Jason Lazarus is often described as an artist activist. But it would be more apt to say that he makes work about activism. In Lazarus’s hands, art is a channel through which to consider failure and attempt, desperation and motivation, abandonment and cause. In this, his first museum exhibition, the Chicago-based artist, who trained as a photographer, worked across installation, sculpture and found objects. The result was ambitious but not overwrought; including 17 works, the show’s cadence felt measured and nicely spare.
Lazarus’s work draws heavily on the archive and the art of collection. Even his primary objects often depict, or remake, found material (usually on a much grander scale). For instance, in this exhibition there was a rejection letter to a Neil Armstrong fan scanned and re-fabricated at 1.5 x 1 m and a copy of the 1955 ‘Family of Man’ exhibition catalogue (with a personal note inscribed on the first page) re-photographed by Lazarus and printed 1.5 x 2.3 m. Found objects were also on display, such as a board wrapped in a blanket secured by gaffer tape and an abandoned colour wheel painting, which the artist discovered in New Orleans and Tampa, respectively. More than a production strategy, this manner of generating work is a philosophy in line with the embedded content. By gathering his material from the world rather than constructing it entirely in a studio, Lazarus not only makes a political statement about the hierarchy of objects, he also reinforces his desire to make sense of other people’s private experiences. Even his photographs of ‘the real world’ seem borrowed from exterior vantages, such as his image of the entrance to the Academy of Fine Arts in Vienna, the school that, as the title of the piece informs us, twice denied the young Hitler a place. In other shows, Lazarus has pictured the upward-facing view from Freud’s couch and the top of the tree gazed upon by Anne Frank during her period of hiding. As with collecting forgotten or discarded objects, these images are attempts – some more complicated than others – to see the world through other people’s eyes.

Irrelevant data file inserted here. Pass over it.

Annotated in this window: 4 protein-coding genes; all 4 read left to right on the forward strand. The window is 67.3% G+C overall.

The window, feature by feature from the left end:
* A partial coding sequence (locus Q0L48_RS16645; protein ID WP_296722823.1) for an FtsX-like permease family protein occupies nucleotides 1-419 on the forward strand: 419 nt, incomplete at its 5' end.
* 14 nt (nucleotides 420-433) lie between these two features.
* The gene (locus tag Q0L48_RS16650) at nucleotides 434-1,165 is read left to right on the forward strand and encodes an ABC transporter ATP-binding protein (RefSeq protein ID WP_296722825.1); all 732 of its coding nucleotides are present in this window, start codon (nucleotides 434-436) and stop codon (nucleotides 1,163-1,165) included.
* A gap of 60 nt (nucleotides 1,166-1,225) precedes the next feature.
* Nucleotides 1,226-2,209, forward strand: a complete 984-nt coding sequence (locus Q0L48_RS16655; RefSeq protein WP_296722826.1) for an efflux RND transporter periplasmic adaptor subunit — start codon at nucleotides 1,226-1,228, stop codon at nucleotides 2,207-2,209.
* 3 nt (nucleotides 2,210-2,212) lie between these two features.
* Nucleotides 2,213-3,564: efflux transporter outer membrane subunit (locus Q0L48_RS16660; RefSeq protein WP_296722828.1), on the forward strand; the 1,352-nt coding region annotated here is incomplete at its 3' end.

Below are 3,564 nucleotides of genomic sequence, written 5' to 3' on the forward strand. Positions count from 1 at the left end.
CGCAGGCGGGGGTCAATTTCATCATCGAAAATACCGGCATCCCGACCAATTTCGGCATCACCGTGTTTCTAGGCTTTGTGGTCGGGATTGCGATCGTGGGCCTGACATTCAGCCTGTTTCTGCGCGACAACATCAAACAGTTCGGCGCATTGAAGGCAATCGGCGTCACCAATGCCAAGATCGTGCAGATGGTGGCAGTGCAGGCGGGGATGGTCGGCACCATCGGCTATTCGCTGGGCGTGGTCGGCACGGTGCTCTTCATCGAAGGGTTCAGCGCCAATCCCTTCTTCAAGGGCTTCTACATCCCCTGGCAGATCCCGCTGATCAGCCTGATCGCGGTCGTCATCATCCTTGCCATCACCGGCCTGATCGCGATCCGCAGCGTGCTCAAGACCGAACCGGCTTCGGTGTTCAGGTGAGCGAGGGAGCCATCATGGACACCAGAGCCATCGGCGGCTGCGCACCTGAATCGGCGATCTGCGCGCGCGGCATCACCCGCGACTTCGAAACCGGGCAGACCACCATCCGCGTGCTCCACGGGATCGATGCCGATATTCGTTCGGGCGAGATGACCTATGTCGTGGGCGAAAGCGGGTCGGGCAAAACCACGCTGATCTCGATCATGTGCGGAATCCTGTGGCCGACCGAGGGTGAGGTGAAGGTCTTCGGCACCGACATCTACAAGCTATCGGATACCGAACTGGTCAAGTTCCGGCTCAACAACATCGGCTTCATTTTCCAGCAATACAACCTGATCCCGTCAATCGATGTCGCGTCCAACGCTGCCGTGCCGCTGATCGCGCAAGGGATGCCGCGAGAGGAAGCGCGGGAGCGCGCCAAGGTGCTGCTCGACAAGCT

This strategy was propagated in one of the two large installations, Too Hard to Keep. Begun in 2010, the ongoing project is made up of donated photographs deemed too painful to retain by their original owners. The pictures, now numbering over 3,000, are scattered throughout a small room formed by four temporary white walls. Select prints, which were gifted to Lazarus but still considered private by their anonymous donors, are turned to face the wall. The majority are viewable, however, and alarmingly normal: Polaroids of young women smiling, school photos, a boy sleeping, a man performing onstage, an exposed torso. Detached from their wounded owners but not destroyed, the images stand as metaphors for emotional release or purgatory – or maybe both.
If Too Hard to Keep is Lazarus’s ultimate collection of primary images, Phase I/Live Archive (2011–ongoing), the other large installation in the show, takes a different, if more oblique, approach to the found object. For the project, Lazarus led workshops in which participants re-created protest signs from the Occupy movement. The makers were instructed to produce ‘literal, three-dimensional cop[ies],’ duplicating the text as well as ‘any creases, bends and tears’. Their resulting creations – now art objects – do not give themselves away as facsimiles.
This 1:1 object replication poses a new set of questions and internal conflicts, particularly when it comes to such loaded symbols. For instance, does Phase 1 pay tribute to the Occupy protesters by creating an original monument to the spirit of collective dissent, or does it deny specific people authorship over their messages (for example, ‘I’m 84 and mad as hell’ and ‘Doctor Who cares for the 99%’)? Does it sardonically point to the manner in which leftist activists often recycle their strategies, or celebrate the unique proliferation of the movement, which spread from New York’s Zuccotti Park across the country and around the world? All of these interpretations hold, affording the work a complex and mutable power.
Two hand-carved, elongated ‘dashes’ made of granite sat on the gallery floor, each mounted on a low, narrow plinth. Both were inverted and proportionally enlarged duplicates of the line that connects the birth and death dates on a gravestone. In titling the works George Richard Moscone (November 24, 1929–November 27, 1978) (2013) and Dr. Daniel Hale Williams (January 18, 1858 – August 4, 1931) (2013), Lazarus pays tribute to the liberal former Mayor of San Francisco, assassinated along with Harvey Milk, as well as Dr. Williams, the inventor of open heart surgery. The twin sculptures are perfect exemplars of Lazarus’s work, which seeks to gauge the meaning of lives lived through progressive action. As the so-called ‘apathetic generation’ comes of age, it’s a rather hopeful proposition.